- Listen to the podcast “#33: Deal Analysis: Return on Equity on a 3 bed 1 bath Single Family Rental in Colorado Springs” on the Colorado Springs Real Estate Investing Podcast
- Watch the YouTube video (at the bottom.)
- Read the blog post.
This is a 1970s 3 bedroom 1 bathroom single family home in central Colorado Springs. I purchased it in 2017 for $110K. Currently, my loan balance is $116K because several years ago I did a BRRRR on it.
In today’s market, I think it could sell as is for around $235K. If I were to put $15K-$20K into a cosmetic rehab, it could likely sell for around $280K.
I’ve been self-managing the property and have a long-term tenant in place who pays $1100 a month. This rate is well below market, but the tenant has been great and this property only requires about five minutes of my time a month. If this tenant were to leave, I could probably rent the property at $1250 as is or $1450 after rehab.
How does our Return on Equity Spreadsheet Work?
We use a Return on Equity (ROE) spreadsheet to run analyses for our clients on properties they’ve owned for a few years. ROE is a way to measure a property’s performance and how much return you’re making from its equity. After a few years of ownership, the initial analyses we perform are no longer up to date.
The spreadsheet runs four scenarios:
- Keep it: hold onto the property and don’t change anything
- Maximum cash out refinance: this is a type of refinancing that allows you to take out as much as 75% of the loan to value ratio
- Safe cash out refinance: this is a type of refinance that takes out less money and keeps in more equity
- Sell it: sell the property
Running the Numbers
We ran all of the scenarios to see what’s my best option moving forward:
Rental Property Analysis
Looking at these outcomes, I don’t see a clear winner since none of the options come back with particularly large variances. If I had to choose, I would have to decide if I wanted more cashflow or if the other benefits of real estate, such as debt paydown and appreciation, were more important to my current needs.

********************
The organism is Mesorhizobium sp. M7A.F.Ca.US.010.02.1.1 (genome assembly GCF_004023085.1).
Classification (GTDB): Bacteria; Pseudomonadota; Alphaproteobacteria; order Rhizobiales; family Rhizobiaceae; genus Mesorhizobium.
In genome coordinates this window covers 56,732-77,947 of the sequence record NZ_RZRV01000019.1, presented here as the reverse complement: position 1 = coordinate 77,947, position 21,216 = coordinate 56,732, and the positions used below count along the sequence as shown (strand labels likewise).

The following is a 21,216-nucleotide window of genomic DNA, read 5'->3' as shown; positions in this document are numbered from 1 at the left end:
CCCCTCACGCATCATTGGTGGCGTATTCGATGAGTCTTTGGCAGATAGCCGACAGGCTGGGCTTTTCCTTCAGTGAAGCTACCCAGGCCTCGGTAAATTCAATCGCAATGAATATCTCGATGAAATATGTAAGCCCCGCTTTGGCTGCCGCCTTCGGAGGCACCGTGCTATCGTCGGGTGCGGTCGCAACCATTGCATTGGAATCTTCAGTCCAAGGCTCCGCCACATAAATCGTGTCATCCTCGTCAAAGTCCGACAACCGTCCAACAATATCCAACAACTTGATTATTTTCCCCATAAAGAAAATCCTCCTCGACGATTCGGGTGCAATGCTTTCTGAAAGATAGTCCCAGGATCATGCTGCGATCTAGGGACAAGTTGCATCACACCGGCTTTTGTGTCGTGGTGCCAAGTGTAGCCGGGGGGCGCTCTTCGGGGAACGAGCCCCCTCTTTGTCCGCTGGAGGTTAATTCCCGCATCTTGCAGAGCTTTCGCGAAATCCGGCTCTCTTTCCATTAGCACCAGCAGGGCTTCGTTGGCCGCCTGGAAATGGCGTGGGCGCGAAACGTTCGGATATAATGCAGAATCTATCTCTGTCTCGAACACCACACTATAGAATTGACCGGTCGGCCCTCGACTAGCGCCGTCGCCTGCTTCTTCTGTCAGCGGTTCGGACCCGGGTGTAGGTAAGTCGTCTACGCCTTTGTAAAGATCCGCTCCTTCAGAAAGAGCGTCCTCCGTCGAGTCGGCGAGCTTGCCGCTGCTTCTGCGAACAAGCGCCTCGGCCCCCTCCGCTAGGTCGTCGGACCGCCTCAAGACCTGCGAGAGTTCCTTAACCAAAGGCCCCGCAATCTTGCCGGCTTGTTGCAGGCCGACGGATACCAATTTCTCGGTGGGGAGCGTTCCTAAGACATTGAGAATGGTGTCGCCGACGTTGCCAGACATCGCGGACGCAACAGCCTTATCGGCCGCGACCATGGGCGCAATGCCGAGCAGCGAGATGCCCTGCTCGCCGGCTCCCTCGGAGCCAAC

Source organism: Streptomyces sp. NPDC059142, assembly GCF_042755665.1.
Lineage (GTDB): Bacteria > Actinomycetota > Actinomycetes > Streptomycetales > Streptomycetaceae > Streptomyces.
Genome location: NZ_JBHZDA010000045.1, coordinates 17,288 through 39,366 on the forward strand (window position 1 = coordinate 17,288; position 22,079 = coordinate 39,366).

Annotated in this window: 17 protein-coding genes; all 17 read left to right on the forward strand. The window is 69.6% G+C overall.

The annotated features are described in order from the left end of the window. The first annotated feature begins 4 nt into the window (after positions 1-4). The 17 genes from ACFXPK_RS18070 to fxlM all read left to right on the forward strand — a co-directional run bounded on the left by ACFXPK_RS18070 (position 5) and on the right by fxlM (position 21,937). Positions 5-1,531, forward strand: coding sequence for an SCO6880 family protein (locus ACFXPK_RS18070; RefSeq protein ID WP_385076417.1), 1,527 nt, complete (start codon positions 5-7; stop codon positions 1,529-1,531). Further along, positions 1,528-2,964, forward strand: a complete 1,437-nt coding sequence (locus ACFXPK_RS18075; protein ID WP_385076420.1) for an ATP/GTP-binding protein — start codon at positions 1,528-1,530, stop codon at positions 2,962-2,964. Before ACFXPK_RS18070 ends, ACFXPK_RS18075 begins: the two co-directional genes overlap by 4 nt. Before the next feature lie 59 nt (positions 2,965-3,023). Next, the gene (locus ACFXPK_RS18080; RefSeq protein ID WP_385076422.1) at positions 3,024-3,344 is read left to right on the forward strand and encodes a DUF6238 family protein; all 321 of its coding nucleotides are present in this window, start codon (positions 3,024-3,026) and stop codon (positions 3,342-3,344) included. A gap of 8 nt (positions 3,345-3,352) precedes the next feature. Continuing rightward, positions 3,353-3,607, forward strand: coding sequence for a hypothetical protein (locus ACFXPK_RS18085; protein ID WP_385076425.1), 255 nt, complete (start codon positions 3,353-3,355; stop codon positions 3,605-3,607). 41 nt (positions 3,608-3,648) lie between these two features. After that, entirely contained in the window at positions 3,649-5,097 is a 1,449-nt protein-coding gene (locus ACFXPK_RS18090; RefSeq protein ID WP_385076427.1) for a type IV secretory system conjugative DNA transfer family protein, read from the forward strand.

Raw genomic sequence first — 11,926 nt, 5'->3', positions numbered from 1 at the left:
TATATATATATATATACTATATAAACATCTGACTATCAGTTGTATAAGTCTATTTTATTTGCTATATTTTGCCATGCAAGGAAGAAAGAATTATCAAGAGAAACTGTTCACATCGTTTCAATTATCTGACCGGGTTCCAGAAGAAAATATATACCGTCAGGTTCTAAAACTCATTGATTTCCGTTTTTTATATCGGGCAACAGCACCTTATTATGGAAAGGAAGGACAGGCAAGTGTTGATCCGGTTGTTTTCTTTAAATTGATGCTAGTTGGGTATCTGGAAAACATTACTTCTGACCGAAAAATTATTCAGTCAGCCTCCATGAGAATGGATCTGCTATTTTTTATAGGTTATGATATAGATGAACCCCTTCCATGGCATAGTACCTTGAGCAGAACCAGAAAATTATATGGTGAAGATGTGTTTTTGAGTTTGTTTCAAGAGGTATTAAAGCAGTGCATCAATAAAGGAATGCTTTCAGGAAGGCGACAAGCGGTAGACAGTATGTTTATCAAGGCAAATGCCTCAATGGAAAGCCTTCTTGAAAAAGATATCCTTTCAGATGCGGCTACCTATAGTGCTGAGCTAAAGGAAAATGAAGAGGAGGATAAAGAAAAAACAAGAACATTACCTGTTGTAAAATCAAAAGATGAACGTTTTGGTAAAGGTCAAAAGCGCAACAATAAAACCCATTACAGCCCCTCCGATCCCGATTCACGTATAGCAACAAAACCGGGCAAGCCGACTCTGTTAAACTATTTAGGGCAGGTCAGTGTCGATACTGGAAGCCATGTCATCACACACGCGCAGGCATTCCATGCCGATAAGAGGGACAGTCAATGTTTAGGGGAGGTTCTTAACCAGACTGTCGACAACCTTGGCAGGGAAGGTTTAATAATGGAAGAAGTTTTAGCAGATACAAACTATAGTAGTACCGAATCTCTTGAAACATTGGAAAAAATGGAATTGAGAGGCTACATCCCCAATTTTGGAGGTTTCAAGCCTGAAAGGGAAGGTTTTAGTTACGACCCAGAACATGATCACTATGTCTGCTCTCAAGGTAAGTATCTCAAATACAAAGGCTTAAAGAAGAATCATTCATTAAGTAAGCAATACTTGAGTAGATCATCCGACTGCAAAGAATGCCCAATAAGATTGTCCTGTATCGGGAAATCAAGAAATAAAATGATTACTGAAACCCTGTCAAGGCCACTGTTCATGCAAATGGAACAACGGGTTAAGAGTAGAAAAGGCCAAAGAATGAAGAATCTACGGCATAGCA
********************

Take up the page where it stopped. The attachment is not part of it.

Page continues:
Generally, if you can find a new property that will have a higher cap rate than your current property, it is probably worth either doing a refinance or selling the property in order to get the higher performing cap rate.
Keep in mind, though, that refinancing and selling both require effort. In my case, this property has a great tenant and requires very little of my time, so I’m not sure that it would be worth the mental load to change anything. The difference would have to be more substantial in order for me to commit the time and effort of changing anything.
At this point, I’m going to keep the property as is for as long as my tenant wants to live there. If he were to tell me he wants to move out, then I would likely put in the money to rehab the house. I may consider doing the maximum cash refinance option if I could get a lower interest rate, though the likelihood of that is slim.
Is a HELOC Worth it?
Chris asked me if I would consider doing a Home Equity Line of Credit (HELOC) for this property. I’ve done a HELOC on a similar property before, and my credit score went down as soon as I took out the money because it’s considered a revolving debt. Before making any moves that could affect you, make sure to talk to at least one lender to see what the effects would be and what steps you would need to take.
If you have a property that you’d like to analyze, reach out to us and we would be happy to walk you through your options and give our advice. Sometimes the best move is to sell and buy a new property, but oftentimes a refinance or doing nothing is the better option. Our main goals are to build long-term relationships and help you optimize your portfolio.
If you would like more information on analyzing Return on Equity, check out our free online Investment Property Analysis Course which walks you through the four ways you make money in real estate investing. Module #3 covers Return on Equity.